It’s easy to discuss something you’re passionate about for an hour straight. Yet, if a meeting is purposed to solve several different challenges, then it may not be the best use of time to discuss one topic for the entire meeting. Everyone should feel empowered enough to call-out a time check or even poll meeting participants if you believe the group should move on to another agenda topic. 

Utilize a “parking lot”

Speaking of running out of time and tangential topics being discussed, please consider parking various topics in a "parking lot" to be revisited later.

Generate action items & follow-up

Throughout the meeting, action items with clear owners should be identified, written down and summarized at the end of each meeting. 

Remote meetings: The basics 

Be audio aware

A microphone often picks up more than you realize.  That private conversation you are having with the person next to you when leaning over a microphone was not actually a private conversation. Your chewing or breathing may not be private either—don’t eat or drink while unmuted.  

Lastly, if a meeting has both in-person and remote participants, it’s important that the in-person participants not speak from the far end of the room while unmic’ed. This can be disruptive as it excludes remote participants from hearing their thoughts and this could easily devolve into a side-conversation.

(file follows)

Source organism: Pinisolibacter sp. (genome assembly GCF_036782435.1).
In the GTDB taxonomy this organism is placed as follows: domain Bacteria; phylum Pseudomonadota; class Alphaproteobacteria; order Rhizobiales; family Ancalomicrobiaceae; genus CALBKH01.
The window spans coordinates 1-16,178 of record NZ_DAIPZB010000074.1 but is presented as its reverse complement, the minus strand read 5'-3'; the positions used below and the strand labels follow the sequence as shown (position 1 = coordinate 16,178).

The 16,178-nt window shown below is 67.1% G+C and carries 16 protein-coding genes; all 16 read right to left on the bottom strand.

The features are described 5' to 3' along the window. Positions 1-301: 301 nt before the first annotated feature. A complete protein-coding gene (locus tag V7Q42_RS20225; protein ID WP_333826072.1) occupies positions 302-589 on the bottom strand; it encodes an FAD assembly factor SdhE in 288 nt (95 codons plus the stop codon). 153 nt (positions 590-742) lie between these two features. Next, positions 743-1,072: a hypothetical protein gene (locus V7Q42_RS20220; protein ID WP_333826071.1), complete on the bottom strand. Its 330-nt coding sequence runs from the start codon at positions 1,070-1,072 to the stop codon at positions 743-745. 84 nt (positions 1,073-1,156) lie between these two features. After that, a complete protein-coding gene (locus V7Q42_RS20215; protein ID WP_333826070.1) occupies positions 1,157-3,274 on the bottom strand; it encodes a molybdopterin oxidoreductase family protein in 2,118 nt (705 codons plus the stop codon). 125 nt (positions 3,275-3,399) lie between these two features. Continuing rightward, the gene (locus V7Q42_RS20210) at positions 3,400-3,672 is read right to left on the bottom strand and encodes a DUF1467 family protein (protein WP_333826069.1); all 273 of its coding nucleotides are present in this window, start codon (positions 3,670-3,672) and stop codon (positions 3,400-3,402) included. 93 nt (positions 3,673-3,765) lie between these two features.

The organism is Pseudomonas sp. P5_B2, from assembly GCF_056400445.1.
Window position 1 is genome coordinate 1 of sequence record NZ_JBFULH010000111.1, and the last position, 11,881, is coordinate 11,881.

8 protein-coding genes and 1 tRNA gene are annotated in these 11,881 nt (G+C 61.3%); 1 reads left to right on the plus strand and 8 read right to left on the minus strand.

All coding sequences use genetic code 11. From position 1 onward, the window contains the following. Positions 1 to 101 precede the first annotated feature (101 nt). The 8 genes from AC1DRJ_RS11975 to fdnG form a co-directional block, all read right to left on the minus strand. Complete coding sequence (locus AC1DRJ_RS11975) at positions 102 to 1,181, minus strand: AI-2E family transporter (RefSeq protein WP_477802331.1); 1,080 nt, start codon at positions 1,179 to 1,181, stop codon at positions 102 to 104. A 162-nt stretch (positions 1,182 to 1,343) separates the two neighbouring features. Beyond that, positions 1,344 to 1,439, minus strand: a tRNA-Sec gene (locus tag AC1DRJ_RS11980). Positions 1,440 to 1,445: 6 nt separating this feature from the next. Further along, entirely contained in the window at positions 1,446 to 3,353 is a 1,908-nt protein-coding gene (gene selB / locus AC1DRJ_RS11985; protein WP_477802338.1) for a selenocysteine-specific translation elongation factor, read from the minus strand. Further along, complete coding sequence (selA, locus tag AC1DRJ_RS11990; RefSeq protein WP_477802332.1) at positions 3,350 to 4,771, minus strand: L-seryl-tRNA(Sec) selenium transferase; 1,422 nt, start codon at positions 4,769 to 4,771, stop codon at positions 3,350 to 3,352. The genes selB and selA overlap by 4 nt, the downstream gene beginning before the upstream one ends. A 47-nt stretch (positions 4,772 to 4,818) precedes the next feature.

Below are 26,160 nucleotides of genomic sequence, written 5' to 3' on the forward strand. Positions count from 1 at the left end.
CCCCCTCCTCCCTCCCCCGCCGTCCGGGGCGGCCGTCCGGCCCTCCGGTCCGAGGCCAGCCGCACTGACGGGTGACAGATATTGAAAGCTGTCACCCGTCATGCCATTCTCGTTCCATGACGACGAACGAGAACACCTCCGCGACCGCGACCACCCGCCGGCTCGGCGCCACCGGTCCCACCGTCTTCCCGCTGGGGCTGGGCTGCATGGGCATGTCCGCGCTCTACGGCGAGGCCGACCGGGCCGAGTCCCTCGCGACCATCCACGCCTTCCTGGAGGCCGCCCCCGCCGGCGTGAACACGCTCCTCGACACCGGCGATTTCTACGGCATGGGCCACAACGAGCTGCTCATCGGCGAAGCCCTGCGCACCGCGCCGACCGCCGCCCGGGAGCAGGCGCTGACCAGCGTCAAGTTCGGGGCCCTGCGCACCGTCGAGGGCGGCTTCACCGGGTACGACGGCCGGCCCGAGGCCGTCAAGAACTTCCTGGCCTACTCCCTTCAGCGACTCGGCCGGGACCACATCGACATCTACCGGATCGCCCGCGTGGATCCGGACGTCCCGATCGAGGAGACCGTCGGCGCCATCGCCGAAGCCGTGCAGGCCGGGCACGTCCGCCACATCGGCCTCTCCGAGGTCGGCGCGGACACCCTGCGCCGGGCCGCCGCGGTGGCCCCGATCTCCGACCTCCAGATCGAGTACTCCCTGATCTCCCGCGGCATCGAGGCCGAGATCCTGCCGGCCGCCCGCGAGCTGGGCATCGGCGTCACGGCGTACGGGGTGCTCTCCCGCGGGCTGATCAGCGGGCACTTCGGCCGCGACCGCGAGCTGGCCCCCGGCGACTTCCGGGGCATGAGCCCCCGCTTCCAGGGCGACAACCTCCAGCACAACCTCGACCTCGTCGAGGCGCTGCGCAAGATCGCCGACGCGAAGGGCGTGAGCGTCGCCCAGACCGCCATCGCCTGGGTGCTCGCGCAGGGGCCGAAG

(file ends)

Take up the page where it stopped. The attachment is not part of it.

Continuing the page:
Use video, when appropriate

Video can be used to your advantage when collaborating. Please make sure others can clearly see your face and you’re usually speaking towards the camera.  

Mute appropriately

If you’re not speaking, leaving your audio on only invites unneeded background noise.  

Ensure the best connection quality possible

Do use a “hardline” Internet connection whenever possible to ensure best connection quality. 

Use grid view

Many remote collaboration tools have a "Brady Bunch," or grid view, which show all remote participants at the same time. Grid view is great because we communicate so much through facial expressions and body language. 

Consider time zones

If you’re a meeting host, preemptively check time zone differences for all meeting attendees. No one particularly wants to join a meeting at 6 a.m. or 7 p.m. but some may still begrudgingly attend. If a meeting time is essentially being blocked by a few meeting attendees and no other reasonable timeframe is doable, reach out to the people in question to further coordinate before sending out the meeting invite.

“Can you hear me now?” 

Recalibrate and check on your remote set-up frequently. Having a good headset and/or microphone will save you (and those meeting with you) a lot of pain in the long run!